He has guest written the following opening essay on his organization’s analysis of foreign policy obstacles to cooperation with Cuba to protect the environment and some promising progress that is now being made because our country and Cuba are sitting at the table together:

The Environmental Defense Fund recently released a report called Bridging the Gulf in which we concluded that “current U.S. foreign policy on Cuba creates a conspicuous blind spot” that is detrimental to the interests of both countries.  A failure to cooperate on oil spill planning, prevention, and response in the Gulf of Mexico could result in devastating environmental and economic impacts on a scale greater than the 2010 BP oil disaster.

Recently, I witnessed a potential bright spot in US-Cuba relations that could lead to real and meaningful cooperation in protecting Cuban and American shores from future oil spills.

As the Venezuelan state oil company PDVSA was preparing to drill off of Cuba’s northwest coast in August, U.S. and Cuban negotiators met in Mexico City to discuss how to work together to prevent and respond to future oil spills in the Gulf of Mexico and the Caribbean Sea.  The meeting was the fourth in a series of landmark talks hosted by the International Maritime Organization (IMO), and included officials from Mexico, Jamaica, Bahamas, and other countries in the region.  I was among the handful of industry and environmental representatives invited to attend.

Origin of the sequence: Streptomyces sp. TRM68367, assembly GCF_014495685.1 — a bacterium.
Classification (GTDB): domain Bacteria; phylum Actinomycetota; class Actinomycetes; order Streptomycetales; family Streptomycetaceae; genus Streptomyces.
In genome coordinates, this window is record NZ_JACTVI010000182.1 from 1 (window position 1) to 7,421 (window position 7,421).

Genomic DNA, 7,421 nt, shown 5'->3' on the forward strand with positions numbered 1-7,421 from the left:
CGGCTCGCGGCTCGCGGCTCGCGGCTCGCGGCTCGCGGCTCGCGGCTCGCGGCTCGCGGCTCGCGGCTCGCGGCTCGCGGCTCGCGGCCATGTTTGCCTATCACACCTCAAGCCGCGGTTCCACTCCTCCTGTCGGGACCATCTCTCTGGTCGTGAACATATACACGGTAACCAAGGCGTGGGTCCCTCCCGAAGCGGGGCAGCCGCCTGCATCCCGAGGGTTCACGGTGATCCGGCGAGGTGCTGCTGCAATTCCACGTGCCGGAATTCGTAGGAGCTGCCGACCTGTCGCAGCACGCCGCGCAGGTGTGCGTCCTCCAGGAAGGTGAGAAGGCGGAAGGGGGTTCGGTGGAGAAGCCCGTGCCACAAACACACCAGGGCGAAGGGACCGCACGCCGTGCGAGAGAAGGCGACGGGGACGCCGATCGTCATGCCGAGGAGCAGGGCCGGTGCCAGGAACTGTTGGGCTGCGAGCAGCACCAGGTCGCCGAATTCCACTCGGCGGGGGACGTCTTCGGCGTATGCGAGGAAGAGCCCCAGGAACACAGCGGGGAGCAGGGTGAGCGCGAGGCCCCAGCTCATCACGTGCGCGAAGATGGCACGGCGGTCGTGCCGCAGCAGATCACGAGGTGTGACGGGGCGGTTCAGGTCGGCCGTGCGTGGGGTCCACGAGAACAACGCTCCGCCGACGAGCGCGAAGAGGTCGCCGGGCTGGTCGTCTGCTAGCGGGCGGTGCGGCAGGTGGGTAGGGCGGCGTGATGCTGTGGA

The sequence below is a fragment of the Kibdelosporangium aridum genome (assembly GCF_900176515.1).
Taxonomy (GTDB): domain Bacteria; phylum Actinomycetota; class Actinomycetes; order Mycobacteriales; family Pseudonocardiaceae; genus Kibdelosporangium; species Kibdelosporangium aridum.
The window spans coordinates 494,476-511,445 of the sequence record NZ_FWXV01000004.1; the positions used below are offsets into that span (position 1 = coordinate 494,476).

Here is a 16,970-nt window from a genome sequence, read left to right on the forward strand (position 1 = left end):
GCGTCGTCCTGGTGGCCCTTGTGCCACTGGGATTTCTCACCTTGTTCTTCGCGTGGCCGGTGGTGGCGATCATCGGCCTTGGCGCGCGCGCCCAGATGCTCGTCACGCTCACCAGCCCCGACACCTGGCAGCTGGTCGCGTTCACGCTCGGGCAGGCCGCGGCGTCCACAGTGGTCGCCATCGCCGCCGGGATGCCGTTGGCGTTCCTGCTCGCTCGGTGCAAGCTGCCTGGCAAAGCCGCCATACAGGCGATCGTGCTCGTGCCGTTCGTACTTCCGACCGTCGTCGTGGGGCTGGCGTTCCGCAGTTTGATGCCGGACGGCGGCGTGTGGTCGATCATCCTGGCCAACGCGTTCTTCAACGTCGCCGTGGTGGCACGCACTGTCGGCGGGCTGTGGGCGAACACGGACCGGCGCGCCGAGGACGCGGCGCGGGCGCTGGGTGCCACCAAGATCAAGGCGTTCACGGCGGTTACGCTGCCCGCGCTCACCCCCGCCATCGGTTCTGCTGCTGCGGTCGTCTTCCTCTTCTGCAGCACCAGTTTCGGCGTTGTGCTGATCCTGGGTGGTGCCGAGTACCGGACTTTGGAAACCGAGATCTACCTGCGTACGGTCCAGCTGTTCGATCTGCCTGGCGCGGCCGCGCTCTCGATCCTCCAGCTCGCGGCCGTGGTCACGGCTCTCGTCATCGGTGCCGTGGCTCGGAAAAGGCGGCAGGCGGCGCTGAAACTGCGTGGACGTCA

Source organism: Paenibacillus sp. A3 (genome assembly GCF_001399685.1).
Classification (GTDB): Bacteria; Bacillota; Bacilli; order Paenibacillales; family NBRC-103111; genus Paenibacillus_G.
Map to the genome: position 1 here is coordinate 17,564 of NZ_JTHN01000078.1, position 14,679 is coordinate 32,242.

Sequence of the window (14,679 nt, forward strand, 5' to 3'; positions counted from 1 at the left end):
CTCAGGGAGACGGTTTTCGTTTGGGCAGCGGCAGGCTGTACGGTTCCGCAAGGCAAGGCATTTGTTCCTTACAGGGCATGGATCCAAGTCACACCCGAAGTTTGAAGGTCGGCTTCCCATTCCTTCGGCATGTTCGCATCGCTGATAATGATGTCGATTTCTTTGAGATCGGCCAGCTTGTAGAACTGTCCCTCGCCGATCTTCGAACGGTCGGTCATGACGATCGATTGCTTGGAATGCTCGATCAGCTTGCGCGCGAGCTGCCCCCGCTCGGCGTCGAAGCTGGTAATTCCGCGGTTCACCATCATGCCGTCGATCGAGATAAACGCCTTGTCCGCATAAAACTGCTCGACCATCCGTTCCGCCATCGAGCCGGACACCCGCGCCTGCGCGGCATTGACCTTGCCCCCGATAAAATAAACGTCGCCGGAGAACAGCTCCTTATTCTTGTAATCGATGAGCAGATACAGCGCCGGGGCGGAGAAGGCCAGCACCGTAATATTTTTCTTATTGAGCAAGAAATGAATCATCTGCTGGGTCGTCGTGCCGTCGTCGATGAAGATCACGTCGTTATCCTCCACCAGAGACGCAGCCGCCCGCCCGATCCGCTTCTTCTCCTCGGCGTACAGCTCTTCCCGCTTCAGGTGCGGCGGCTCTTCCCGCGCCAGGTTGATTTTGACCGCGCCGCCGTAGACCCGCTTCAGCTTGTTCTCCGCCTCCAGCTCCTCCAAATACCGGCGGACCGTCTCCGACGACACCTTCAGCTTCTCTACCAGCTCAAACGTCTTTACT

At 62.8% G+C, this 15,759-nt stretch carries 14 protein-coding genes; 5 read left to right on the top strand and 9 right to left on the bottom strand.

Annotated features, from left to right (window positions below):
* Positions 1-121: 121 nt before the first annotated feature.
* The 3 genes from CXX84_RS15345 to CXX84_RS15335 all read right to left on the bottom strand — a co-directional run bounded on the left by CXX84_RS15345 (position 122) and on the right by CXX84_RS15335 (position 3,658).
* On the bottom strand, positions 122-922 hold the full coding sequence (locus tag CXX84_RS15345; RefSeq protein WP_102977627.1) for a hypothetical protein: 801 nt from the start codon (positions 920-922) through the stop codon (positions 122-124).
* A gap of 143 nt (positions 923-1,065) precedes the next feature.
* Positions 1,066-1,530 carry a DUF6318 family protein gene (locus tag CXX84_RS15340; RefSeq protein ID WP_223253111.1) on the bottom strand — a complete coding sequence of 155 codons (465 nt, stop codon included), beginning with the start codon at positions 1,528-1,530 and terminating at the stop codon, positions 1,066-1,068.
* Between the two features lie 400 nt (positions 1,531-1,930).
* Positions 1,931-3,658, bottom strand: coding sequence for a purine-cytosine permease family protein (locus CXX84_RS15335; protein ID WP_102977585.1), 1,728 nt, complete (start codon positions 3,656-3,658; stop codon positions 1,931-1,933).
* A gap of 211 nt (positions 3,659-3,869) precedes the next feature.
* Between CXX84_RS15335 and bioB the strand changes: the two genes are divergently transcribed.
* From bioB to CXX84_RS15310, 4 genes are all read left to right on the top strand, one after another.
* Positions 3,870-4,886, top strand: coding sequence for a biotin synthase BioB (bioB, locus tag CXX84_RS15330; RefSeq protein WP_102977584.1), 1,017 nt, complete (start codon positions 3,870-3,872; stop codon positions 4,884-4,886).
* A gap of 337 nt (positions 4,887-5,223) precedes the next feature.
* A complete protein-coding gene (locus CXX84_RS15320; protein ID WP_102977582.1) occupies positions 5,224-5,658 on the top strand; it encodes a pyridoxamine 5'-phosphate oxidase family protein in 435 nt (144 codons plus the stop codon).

I was struck by the candid back-and-forth discussions on the risks involved in deep water oil drilling and by the constructive exchanges between delegates from Cuba and the United States.  I came away convinced that negotiators from both countries are operating in good faith and are committed to making progress on this issue.

That being said, more needs to be done.

Attendees agreed that the BP oil disaster was a wake-up call and that failure to heed the lessons learned from it would be an inexcusable and costly mistake. Chief among those lessons is that oil spills do not observe political boundaries and, as such, joint planning among all countries in the region is critical. The event also taught us that sufficient public and private resources must be available to contain and clean-up oil pollution as soon as possible.  In fact, the scale of response needed for the BP spill was unprecedented—6,500 vessels, 125 planes, 48,000 responders, and equipment resourced globally.